What does craft mean to you?

Anything that is created by hand that has the passion of the maker at its heart. Something that communicates with others on a different level. The craft shares the makers’ unique vision of the world.

What role does production play in making creative content that connects with audiences?

Production can help to join the dots of a creative idea that hasn’t happened yet by seeing the potential and putting the pieces together. Producers dig into the brief to see what is required and find the creative talent best suited to bring the best out of that brief. Being a producer is massively creative and massively rewarding too - it’s not just budgets and scheduling, it’s ideas too.

What is it you love most about animation?

The power of poetry. Animation is a time consuming business so the animation director has developed their own shorthand ways of communicating the idea. Live action and long form films are storytelling in real time, like a novel. But in a short animation, those shortcuts are like poetry - they ignite feelings through carefully thought out transitions and metaphors -  and when it’s done well, it’s magical. I also love the fun and magical illusions of some stop motion techniques.

What has been your proudest career moment - or most rewarding project and why?

For me, the proudest moments are the moments when each project is awarded. I don’t have one particular project that stands out more than the others. I’m just proud to be part of each one of the projects I'm involved with - both small and large.

Each small part that every member of the team plays in putting the treatment together and working to bring the directorial vision to life in the finished piece fills me with joy. I love seeing the whole team pulling together for the good of the creative - from the director to the production assistants, everyone has an important part to play.

What's the best advice you were ever given? Who was it from?

He died a few years ago, but the best advice was from an old tutor, Ray Fields, at Liverpool art school who inspired some of the best film makers in animation through the ‘80s and ‘90s. He said, ‘keep it simple’. The more complicated you try to be, the more complicated it will ultimately be for the audience to understand. The more complex you try to make something, the harder it is to get right. Complicated isn’t necessarily better. Know what you want to say and say it. Don’t over complicate it. He was talking about ideas for films but when you think about it, it’s true of absolutely everything.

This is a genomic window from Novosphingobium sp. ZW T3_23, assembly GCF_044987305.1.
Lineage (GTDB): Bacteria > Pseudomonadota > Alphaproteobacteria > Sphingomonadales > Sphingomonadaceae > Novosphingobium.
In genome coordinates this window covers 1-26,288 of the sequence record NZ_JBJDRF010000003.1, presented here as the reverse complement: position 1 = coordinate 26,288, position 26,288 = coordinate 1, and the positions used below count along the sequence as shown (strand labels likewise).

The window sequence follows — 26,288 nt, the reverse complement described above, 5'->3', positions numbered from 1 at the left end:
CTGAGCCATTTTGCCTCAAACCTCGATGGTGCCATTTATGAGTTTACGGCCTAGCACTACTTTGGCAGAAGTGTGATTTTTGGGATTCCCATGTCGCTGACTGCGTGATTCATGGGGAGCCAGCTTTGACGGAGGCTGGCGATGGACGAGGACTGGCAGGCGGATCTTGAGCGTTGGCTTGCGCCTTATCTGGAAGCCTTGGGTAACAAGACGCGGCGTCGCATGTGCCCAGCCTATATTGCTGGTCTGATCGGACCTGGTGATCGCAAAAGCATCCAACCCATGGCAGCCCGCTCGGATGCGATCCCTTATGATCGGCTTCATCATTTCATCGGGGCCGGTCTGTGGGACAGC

And what advice would you give to aspiring producers?

Attention to detail is important, as a producer you will need to be on top of the whole production so from the beginning, carefully read the script or brief, understand what is required of the production from start to finish.

Learn to look at every detail carefully, check everything before sending things on to clients, check it again.

What do you enjoy doing when you're not working?

I like to go for long country walks either local to where I live or on the cliffs in north Cornwall with my two daughters, followed by a pub lunch… perfect!

My creative outlet is painting. I paint with oils, although I don’t get much time for that, but it’s a great way to unwind.

I try to keep active. I was a rower for a long time, which dropped off since the pandemic but I'm keeping active with running. I love that it's right there outside the front door… and it's quick!

Sue Loughlin

Executive Producer, London